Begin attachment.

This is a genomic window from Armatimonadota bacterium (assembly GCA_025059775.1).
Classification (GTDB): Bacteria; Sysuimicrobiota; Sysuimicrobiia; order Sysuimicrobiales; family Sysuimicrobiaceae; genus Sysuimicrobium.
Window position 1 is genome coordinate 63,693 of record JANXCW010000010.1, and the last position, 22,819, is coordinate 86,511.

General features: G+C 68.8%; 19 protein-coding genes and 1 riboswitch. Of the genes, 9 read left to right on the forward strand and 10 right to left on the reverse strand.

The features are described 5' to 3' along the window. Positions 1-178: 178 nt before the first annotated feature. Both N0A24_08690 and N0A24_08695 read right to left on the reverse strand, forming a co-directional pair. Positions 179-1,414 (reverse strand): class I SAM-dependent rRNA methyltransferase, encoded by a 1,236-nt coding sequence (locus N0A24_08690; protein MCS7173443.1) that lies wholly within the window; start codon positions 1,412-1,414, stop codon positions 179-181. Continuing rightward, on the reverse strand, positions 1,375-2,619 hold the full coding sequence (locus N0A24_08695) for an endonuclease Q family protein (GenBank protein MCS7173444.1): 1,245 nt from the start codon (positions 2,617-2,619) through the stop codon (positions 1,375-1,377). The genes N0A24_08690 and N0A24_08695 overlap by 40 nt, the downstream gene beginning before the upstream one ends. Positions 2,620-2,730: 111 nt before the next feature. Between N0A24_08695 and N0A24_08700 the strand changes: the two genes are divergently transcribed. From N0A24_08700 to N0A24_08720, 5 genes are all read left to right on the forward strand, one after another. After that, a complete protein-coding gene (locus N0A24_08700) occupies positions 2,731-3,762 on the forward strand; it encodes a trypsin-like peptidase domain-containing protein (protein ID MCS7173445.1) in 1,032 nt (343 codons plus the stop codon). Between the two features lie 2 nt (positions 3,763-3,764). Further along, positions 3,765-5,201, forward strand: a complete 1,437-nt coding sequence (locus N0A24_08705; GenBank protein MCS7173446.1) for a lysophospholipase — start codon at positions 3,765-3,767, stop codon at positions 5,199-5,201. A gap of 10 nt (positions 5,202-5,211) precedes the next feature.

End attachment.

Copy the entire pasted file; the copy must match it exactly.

This is a genomic window from Armatimonadota bacterium (assembly GCA_025059775.1).
Classification (GTDB): Bacteria; Sysuimicrobiota; Sysuimicrobiia; order Sysuimicrobiales; family Sysuimicrobiaceae; genus Sysuimicrobium.
Window position 1 is genome coordinate 63,693 of record JANXCW010000010.1, and the last position, 22,819, is coordinate 86,511.

General features: G+C 68.8%; 19 protein-coding genes and 1 riboswitch. Of the genes, 9 read left to right on the forward strand and 10 right to left on the reverse strand.

The features are described 5' to 3' along the window. Positions 1-178: 178 nt before the first annotated feature. Both N0A24_08690 and N0A24_08695 read right to left on the reverse strand, forming a co-directional pair. Positions 179-1,414 (reverse strand): class I SAM-dependent rRNA methyltransferase, encoded by a 1,236-nt coding sequence (locus N0A24_08690; protein MCS7173443.1) that lies wholly within the window; start codon positions 1,412-1,414, stop codon positions 179-181. Continuing rightward, on the reverse strand, positions 1,375-2,619 hold the full coding sequence (locus N0A24_08695) for an endonuclease Q family protein (GenBank protein MCS7173444.1): 1,245 nt from the start codon (positions 2,617-2,619) through the stop codon (positions 1,375-1,377). The genes N0A24_08690 and N0A24_08695 overlap by 40 nt, the downstream gene beginning before the upstream one ends. Positions 2,620-2,730: 111 nt before the next feature. Between N0A24_08695 and N0A24_08700 the strand changes: the two genes are divergently transcribed. From N0A24_08700 to N0A24_08720, 5 genes are all read left to right on the forward strand, one after another. After that, a complete protein-coding gene (locus N0A24_08700) occupies positions 2,731-3,762 on the forward strand; it encodes a trypsin-like peptidase domain-containing protein (protein ID MCS7173445.1) in 1,032 nt (343 codons plus the stop codon). Between the two features lie 2 nt (positions 3,763-3,764). Further along, positions 3,765-5,201, forward strand: a complete 1,437-nt coding sequence (locus N0A24_08705; GenBank protein MCS7173446.1) for a lysophospholipase — start codon at positions 3,765-3,767, stop codon at positions 5,199-5,201. A gap of 10 nt (positions 5,202-5,211) precedes the next feature.